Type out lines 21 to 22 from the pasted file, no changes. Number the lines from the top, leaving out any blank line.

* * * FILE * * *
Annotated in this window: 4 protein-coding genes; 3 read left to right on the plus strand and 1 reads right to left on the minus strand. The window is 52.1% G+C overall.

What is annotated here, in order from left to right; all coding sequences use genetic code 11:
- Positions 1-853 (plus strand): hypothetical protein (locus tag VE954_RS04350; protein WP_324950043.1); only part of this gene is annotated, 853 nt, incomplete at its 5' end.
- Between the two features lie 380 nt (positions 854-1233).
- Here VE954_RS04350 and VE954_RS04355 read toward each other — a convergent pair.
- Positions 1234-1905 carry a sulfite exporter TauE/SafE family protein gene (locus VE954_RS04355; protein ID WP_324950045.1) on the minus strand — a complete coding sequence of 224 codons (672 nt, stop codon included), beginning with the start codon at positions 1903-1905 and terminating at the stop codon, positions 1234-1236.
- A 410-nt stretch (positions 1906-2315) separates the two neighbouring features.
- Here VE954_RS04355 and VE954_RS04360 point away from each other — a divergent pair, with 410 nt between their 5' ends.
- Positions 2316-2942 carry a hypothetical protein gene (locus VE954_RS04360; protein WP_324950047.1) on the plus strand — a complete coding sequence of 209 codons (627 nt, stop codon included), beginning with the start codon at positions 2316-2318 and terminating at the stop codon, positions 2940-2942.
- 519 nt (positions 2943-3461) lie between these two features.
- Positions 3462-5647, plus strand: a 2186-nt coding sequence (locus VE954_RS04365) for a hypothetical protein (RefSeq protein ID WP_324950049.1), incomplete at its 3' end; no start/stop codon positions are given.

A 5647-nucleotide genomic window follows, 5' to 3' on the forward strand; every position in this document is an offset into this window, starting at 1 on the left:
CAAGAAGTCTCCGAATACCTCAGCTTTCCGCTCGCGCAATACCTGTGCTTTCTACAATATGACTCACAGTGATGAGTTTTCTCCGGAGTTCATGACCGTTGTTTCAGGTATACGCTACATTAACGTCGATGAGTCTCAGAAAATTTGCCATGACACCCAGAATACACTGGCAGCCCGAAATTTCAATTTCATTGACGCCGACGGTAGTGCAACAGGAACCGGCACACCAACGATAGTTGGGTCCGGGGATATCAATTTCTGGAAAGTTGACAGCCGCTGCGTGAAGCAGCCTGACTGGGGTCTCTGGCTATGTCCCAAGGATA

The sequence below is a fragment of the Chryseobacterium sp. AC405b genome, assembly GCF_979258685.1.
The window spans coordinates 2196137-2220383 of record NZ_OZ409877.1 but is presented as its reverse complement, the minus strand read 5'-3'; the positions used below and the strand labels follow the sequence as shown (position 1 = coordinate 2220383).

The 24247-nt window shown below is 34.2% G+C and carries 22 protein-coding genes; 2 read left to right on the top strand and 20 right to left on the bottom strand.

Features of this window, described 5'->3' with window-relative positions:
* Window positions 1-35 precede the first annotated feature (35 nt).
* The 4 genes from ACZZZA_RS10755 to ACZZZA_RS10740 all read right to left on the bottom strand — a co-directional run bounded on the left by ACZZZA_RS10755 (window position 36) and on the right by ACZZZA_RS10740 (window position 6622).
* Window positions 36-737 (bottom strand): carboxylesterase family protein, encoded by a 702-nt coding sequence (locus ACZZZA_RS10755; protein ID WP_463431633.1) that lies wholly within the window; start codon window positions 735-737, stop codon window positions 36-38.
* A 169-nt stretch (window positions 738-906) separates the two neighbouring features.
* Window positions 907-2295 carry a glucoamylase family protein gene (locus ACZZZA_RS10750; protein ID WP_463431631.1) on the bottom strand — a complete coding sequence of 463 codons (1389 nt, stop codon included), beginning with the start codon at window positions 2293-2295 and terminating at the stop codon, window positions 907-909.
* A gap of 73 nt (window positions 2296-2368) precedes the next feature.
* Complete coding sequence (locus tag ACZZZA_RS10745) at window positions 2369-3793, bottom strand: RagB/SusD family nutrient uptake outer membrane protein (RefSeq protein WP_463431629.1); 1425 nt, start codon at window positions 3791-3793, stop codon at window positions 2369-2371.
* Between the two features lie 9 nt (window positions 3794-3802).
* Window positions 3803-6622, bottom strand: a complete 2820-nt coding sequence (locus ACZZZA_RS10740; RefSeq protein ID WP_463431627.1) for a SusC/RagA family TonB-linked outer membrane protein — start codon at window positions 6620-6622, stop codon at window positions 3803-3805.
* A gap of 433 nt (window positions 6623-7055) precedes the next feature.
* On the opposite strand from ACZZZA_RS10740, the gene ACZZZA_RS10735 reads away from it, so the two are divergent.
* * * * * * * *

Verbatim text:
* A 169-nt stretch (window positions 738-906) separates the two neighbouring features.
* Window positions 907-2295 carry a glucoamylase family protein gene (locus ACZZZA_RS10750; protein ID WP_463431631.1) on the bottom strand — a complete coding sequence of 463 codons (1389 nt, stop codon included), beginning with the start codon at window positions 2293-2295 and terminating at the stop codon, window positions 907-909.